Seyfarth Shaw LLP has released its 13th annual edition of the Workplace Class Action Litigation Report, which offers a complete guide to complex workplace-related litigation. In this year’s report, Seyfarth analyzed 1,331 class action rulings on a circuit-by-circuit and state-by-state basis to capture key themes from 2016 and emerging litigation trends facing U.S. companies in 2017.
“The U.S. Supreme Court decided several cases in 2016 that favored workers bringing class actions, which in turn portend significant challenges for employers facing these exposures in 2017,” said Seyfarth’s Gerald L. Maatman, Jr., co-chair of its Class Action Defense Group and author of the report. “While settlements were down for employment discrimination and [Employee Retirement Income Security Act] ERISA class actions and government enforcement litigation, settlement numbers were up for wage [and] hour class actions and collective actions.”
“With the change-over from a Democratic White House to a Republican one and the second most filings of wage [and] hour litigation over the past decade, 2017 is sure to present twists and turns for employers in dealing with these types of litigation issues.”
An overview of workplace class action litigation developments in 2016 reveals six key trends outlined in the Seyfarth report for 2017:
- Class action dynamics increasingly have been shaped and influenced by recent rulings of the U.S. Supreme Court. Over the past several years, the Supreme Court has accepted more cases for review—and issued more rulings—than ever before that have impacted the prosecution and defense of class actions and government enforcement litigation. Plaintiffs’ lawyers scored several significant victories in 2016 that will make class actions easier to prosecute and result in more certification orders.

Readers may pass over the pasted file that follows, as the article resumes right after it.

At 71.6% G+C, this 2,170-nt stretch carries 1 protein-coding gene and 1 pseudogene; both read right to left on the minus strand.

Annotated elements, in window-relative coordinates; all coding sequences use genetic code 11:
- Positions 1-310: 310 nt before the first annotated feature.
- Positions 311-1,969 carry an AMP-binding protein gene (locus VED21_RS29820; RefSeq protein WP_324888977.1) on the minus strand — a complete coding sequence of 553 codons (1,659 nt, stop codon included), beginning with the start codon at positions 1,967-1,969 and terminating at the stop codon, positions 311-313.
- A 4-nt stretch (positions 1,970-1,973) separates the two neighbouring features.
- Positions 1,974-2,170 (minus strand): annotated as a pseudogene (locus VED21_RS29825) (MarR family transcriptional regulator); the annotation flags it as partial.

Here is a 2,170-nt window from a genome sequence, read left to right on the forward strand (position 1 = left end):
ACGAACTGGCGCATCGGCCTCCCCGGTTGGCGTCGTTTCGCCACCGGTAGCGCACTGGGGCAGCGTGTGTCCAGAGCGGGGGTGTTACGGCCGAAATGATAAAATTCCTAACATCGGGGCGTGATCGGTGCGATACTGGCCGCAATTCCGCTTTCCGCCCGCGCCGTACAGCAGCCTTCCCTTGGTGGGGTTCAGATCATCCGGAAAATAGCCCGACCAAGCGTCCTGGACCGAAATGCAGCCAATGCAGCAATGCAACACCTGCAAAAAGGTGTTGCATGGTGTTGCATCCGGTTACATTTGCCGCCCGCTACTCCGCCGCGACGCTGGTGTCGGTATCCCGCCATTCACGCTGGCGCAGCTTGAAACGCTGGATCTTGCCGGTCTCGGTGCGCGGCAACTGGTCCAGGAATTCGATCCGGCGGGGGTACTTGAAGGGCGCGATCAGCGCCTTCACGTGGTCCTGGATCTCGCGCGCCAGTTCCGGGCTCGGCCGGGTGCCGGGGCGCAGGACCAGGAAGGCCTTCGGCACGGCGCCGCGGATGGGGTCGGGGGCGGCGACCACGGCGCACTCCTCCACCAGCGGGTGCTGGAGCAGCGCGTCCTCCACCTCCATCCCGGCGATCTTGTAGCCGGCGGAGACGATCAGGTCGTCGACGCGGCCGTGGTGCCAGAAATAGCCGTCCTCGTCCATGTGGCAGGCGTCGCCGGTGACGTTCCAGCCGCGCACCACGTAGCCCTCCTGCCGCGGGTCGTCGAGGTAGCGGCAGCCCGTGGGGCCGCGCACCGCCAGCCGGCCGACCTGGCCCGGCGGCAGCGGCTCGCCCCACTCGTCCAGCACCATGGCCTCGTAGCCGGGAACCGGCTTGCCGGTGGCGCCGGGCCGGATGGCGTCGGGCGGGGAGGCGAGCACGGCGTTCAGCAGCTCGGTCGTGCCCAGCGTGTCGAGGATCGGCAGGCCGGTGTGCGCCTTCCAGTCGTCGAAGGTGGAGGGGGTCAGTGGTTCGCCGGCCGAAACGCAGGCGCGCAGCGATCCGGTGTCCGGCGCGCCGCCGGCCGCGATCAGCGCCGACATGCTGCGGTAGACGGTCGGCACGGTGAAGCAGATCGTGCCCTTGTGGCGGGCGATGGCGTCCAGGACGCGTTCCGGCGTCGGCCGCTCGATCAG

2. The monetary value of the top employment-related class action settlements declined significantly in 2016 after they reached all-time highs in 2014 and 2015. However, wage and hour settlements increased significantly.
3. Federal and state courts issued more favorable class certification rulings for the plaintiffs’ bar in 2016 than in past years. However, employers did better in decertification motions than in past years.
4. Overall complex employment-related litigation filings were flat in 2016 after several years of increased filings. For the first time in over a decade, wage and hour filings declined.
5. Wage and hour certification decisions in 2016 increased geometrically as compared to last year. This manifests the focus of the plaintiffs’ bar in wage and hour compliance issues.
6. Government enforcement lawsuits brought by the U.S. Department of Labor and the Equal Employment Opportunity Commission continued the aggressive litigation programs of both agencies, but by sheer numbers of cases, their enforcement activities were arguably limited in their effectiveness, at least when measured by lawsuit filings and recoveries compared to previous years.
For more information on the Workplace Class Action Litigation Report, please click here.